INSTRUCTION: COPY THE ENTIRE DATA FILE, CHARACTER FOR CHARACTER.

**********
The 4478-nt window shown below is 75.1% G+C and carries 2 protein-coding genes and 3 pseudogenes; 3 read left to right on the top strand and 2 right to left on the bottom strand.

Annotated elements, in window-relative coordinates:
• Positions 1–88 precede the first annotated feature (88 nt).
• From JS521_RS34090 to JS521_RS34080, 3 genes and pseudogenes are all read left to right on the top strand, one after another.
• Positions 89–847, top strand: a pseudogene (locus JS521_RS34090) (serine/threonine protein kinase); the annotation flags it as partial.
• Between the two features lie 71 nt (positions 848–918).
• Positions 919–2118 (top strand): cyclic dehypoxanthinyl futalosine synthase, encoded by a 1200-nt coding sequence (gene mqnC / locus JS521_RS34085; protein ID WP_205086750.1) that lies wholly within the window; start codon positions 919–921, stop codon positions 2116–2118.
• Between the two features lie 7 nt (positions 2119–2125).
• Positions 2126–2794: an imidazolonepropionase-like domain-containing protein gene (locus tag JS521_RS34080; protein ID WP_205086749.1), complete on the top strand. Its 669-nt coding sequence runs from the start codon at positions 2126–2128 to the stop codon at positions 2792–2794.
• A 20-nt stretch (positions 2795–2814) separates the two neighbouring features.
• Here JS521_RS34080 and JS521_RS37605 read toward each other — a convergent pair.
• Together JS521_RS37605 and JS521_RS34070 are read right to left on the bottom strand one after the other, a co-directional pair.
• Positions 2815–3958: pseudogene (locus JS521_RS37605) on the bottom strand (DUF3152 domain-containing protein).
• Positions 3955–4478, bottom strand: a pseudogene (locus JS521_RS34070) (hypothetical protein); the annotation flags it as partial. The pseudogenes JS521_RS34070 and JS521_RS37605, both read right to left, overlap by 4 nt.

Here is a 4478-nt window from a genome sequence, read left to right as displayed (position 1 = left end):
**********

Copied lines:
The 4478-nt window shown below is 75.1% G+C and carries 2 protein-coding genes and 3 pseudogenes; 3 read left to right on the top strand and 2 right to left on the bottom strand.

Annotated elements, in window-relative coordinates:
• Positions 1–88 precede the first annotated feature (88 nt).
• From JS521_RS34090 to JS521_RS34080, 3 genes and pseudogenes are all read left to right on the top strand, one after another.
• Positions 89–847, top strand: a pseudogene (locus JS521_RS34090) (serine/threonine protein kinase); the annotation flags it as partial.
• Between the two features lie 71 nt (positions 848–918).
• Positions 919–2118 (top strand): cyclic dehypoxanthinyl futalosine synthase, encoded by a 1200-nt coding sequence (gene mqnC / locus JS521_RS34085; protein ID WP_205086750.1) that lies wholly within the window; start codon positions 919–921, stop codon positions 2116–2118.
• Between the two features lie 7 nt (positions 2119–2125).
• Positions 2126–2794: an imidazolonepropionase-like domain-containing protein gene (locus tag JS521_RS34080; protein ID WP_205086749.1), complete on the top strand. Its 669-nt coding sequence runs from the start codon at positions 2126–2128 to the stop codon at positions 2792–2794.
• A 20-nt stretch (positions 2795–2814) separates the two neighbouring features.
• Here JS521_RS34080 and JS521_RS37605 read toward each other — a convergent pair.
• Together JS521_RS37605 and JS521_RS34070 are read right to left on the bottom strand one after the other, a co-directional pair.
• Positions 2815–3958: pseudogene (locus JS521_RS37605) on the bottom strand (DUF3152 domain-containing protein).
• Positions 3955–4478, bottom strand: a pseudogene (locus JS521_RS34070) (hypothetical protein); the annotation flags it as partial. The pseudogenes JS521_RS34070 and JS521_RS37605, both read right to left, overlap by 4 nt.

Here is a 4478-nt window from a genome sequence, read left to right as displayed (position 1 = left end):